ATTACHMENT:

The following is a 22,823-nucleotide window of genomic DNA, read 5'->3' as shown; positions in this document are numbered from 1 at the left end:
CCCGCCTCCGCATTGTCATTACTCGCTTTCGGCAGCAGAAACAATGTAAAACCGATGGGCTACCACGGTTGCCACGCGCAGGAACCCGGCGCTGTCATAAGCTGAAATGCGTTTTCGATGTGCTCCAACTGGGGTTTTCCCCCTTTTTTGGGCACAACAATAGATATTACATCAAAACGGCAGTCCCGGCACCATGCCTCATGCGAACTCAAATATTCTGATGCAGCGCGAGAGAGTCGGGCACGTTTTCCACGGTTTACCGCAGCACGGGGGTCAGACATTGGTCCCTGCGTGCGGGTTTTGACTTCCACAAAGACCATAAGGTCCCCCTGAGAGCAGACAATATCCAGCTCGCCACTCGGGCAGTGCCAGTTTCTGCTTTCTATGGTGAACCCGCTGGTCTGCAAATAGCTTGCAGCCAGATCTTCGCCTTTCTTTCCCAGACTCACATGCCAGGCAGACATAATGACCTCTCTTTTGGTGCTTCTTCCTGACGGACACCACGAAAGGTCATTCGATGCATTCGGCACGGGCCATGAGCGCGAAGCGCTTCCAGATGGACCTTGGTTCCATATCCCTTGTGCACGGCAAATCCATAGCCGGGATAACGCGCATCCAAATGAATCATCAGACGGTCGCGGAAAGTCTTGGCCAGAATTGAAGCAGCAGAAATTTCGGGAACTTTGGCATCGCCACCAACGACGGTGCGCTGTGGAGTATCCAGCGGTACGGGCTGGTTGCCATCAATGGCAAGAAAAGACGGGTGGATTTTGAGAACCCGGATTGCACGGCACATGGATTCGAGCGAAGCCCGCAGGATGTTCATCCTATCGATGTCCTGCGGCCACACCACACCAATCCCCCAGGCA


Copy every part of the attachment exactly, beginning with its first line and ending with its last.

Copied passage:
The following is a 22,823-nucleotide window of genomic DNA, read 5'->3' as shown; positions in this document are numbered from 1 at the left end:
CCCGCCTCCGCATTGTCATTACTCGCTTTCGGCAGCAGAAACAATGTAAAACCGATGGGCTACCACGGTTGCCACGCGCAGGAACCCGGCGCTGTCATAAGCTGAAATGCGTTTTCGATGTGCTCCAACTGGGGTTTTCCCCCTTTTTTGGGCACAACAATAGATATTACATCAAAACGGCAGTCCCGGCACCATGCCTCATGCGAACTCAAATATTCTGATGCAGCGCGAGAGAGTCGGGCACGTTTTCCACGGTTTACCGCAGCACGGGGGTCAGACATTGGTCCCTGCGTGCGGGTTTTGACTTCCACAAAGACCATAAGGTCCCCCTGAGAGCAGACAATATCCAGCTCGCCACTCGGGCAGTGCCAGTTTCTGCTTTCTATGGTGAACCCGCTGGTCTGCAAATAGCTTGCAGCCAGATCTTCGCCTTTCTTTCCCAGACTCACATGCCAGGCAGACATAATGACCTCTCTTTTGGTGCTTCTTCCTGACGGACACCACGAAAGGTCATTCGATGCATTCGGCACGGGCCATGAGCGCGAAGCGCTTCCAGATGGACCTTGGTTCCATATCCCTTGTGCACGGCAAATCCATAGCCGGGATAACGCGCATCCAAATGAATCATCAGACGGTCGCGGAAAGTCTTGGCCAGAATTGAAGCAGCAGAAATTTCGGGAACTTTGGCATCGCCACCAACGACGGTGCGCTGTGGAGTATCCAGCGGTACGGGCTGGTTGCCATCAATGGCAAGAAAAGACGGGTGGATTTTGAGAACCCGGATTGCACGGCACATGGATTCGAGCGAAGCCCGCAGGATGTTCATCCTATCGATGTCCTGCGGCCACACCACACCAATCCCCCAGGCA